Alice in Borderland review: fully explained

Alice in Borderland Recap

photos third party reference 

Like the players in Borderland, the citizens have wildly different ideas about humanity that inform how they play the game. From the Queen of Spades’ perspective, human beings will always choose their own lives over others. She bets her game and life on it and probably has a fair amount of evidence — from both our world and her time in Borderland — to prove the theory. She calls Usagi a hypocrite for playing with different values in mind, assuming that she will eventually abandon the 10-year-old boy she promised to protect when her own life is at stake. And, especially if you’ve watched the previous 13 episodes of this show, it’s easy to see where she’s coming from.

But Usagi has accumulated her own body of evidence — tangible proof that, sometimes, people prioritize something else over survival. She remembers when Arisu went back, past a panther, pushing a motorbike, for Takusa. She’s probably heard how Chota and Karube sacrificed their lives for their best friend. Perhaps she even found something hopeful about Aguni’s decision to save the surviving members of the Beach from a gun-wielding Niragi, even if it was too late for the people his gang had already killed and thrown into the fire. Usagi has seen her fair share of selfish, understandable human decisions, but she isn’t ready to give up her humanity. She’s found Arisu, another person who wants something better for himself and others, and he’s found her back.

To make it past the Queen of Spades, however, Usagi will have to convince some of the other players in Checkmate that they should aim higher than a life of killing for the Queen. Luckily, or perhaps as a function of the game, once Usagi and Arisu hit those buttons, temporarily paralyzed members will become a captive audience. The players point out how much the real world sucked, which Usagi admits is valid: “Even though it was full of pain, it was the world that gave me life and raised me. I miss it … It’s a cold and lonely place, but because of my life there, I was able to discover the kindness in people here. I’d forgotten about that until now. I want to go back and start over there again.” Usagi isn’t promising these people puppies and rainbows — she’s not even promising them that a return to the real world is possible — but she is promising them the chance at something better. Not only in the future but in the person they will be right now.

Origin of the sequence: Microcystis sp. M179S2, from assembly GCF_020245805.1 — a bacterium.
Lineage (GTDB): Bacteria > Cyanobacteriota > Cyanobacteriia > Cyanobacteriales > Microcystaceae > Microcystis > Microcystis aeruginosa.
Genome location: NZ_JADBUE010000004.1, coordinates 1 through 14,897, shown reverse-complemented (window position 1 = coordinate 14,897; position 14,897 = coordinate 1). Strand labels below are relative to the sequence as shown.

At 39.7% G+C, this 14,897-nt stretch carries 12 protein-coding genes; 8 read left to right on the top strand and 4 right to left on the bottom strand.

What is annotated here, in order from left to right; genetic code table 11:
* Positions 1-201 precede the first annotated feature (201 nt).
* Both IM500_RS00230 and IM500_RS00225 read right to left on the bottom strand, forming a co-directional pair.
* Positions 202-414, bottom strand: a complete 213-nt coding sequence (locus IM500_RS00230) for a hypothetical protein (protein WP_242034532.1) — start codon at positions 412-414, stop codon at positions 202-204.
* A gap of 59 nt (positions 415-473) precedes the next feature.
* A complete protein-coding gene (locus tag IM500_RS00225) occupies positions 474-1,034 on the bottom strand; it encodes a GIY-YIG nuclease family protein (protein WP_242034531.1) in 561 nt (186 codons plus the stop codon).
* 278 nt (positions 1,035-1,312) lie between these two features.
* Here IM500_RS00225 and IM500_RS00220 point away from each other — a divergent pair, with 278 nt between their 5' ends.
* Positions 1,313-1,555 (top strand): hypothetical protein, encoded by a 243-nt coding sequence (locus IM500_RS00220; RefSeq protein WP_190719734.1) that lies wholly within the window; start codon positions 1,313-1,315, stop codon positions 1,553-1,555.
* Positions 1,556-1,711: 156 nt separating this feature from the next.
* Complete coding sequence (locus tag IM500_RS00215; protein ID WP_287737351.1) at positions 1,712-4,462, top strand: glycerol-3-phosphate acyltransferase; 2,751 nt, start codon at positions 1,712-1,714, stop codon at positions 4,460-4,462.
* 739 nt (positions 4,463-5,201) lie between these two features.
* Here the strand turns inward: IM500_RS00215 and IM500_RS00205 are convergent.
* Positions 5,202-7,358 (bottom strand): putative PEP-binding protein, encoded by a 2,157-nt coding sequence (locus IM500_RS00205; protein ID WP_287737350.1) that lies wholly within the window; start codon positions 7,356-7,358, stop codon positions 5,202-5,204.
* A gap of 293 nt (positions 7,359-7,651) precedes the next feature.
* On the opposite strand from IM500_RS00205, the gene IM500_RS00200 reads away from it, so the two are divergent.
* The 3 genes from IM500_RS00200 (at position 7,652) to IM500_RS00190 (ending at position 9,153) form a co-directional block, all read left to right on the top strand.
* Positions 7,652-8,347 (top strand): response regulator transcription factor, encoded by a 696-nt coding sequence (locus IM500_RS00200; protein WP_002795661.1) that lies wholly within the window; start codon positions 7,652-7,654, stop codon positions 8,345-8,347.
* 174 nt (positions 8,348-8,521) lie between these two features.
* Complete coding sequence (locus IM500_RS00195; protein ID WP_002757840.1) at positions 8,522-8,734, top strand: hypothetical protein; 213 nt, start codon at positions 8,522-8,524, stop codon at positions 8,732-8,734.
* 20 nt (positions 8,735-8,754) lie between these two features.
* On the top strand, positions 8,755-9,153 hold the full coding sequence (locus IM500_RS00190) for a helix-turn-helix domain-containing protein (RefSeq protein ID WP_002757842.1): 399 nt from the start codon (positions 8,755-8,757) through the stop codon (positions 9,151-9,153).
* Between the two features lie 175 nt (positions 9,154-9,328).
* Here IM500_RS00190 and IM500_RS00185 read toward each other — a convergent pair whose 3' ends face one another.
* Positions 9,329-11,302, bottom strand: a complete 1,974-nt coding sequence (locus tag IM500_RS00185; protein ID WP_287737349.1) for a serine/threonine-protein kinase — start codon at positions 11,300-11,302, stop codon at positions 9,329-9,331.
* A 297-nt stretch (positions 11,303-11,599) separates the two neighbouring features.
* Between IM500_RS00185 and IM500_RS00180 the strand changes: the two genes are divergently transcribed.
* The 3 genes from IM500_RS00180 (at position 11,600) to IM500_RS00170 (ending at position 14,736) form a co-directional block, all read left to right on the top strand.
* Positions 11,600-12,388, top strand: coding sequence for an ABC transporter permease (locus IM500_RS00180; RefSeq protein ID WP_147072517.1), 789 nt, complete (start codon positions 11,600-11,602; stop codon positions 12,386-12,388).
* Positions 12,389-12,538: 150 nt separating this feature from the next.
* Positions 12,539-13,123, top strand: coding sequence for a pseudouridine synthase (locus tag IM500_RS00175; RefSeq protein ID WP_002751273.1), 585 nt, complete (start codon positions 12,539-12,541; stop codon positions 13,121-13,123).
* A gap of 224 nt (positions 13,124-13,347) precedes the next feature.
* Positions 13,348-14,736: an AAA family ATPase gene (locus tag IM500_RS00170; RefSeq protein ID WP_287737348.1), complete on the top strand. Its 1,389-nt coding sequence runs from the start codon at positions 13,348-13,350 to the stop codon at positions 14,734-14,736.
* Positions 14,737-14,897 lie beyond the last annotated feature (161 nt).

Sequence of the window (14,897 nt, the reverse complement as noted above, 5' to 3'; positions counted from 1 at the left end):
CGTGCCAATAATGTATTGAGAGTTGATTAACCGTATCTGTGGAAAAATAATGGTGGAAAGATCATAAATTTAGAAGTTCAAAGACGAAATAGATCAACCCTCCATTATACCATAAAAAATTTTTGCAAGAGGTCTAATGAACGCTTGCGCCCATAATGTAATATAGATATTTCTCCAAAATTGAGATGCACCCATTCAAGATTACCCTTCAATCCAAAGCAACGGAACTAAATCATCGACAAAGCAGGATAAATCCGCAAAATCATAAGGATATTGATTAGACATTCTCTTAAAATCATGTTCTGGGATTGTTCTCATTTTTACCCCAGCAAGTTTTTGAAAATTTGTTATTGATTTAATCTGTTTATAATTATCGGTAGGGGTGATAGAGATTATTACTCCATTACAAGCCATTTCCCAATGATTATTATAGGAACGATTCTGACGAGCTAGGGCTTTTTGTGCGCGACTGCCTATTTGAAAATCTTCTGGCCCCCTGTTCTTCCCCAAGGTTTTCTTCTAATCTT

Thanks to Usagi’s stirring speech (and sheer athleticism), Team Challenger manages to tip the scales in their favor, finishing the game on top. The Queen doesn’t give any helpful answers about the purpose or design of Borderland, choosing instead to make a grand exit to her death by jumping off the side of the skyscraper as a sky laser finds her. These citizens know how to make an exit.

Kuzuryu, the King of Diamonds, needs clarification when it comes to his views on humanity and how he wants to live his life. We first met him at The Beach, where he was one of the seemingly apathetic execs who was more than happy to hold power in a violent hierarchy. Now, he is acting as the King of Diamonds, constructing a game that removes most inequalities from its cruel machinations. (I say most because face cards will always have the advantage of foreknowledge over players.) The game is called Balance Scale, and it has five players, one of whom is the King of Diamonds himself, strapped to chairs around a round table in a courthouse. Players have three minutes each round to pick a number between 1 and 100. The selected numbers will then be averaged and multiplied by 0.8; the player whose number is closest to the final number wins, and every other player loses one point. Once a player drops to negative 10 points, the vat of acid hanging above their head will tip over, burn-melting them to death. Fun!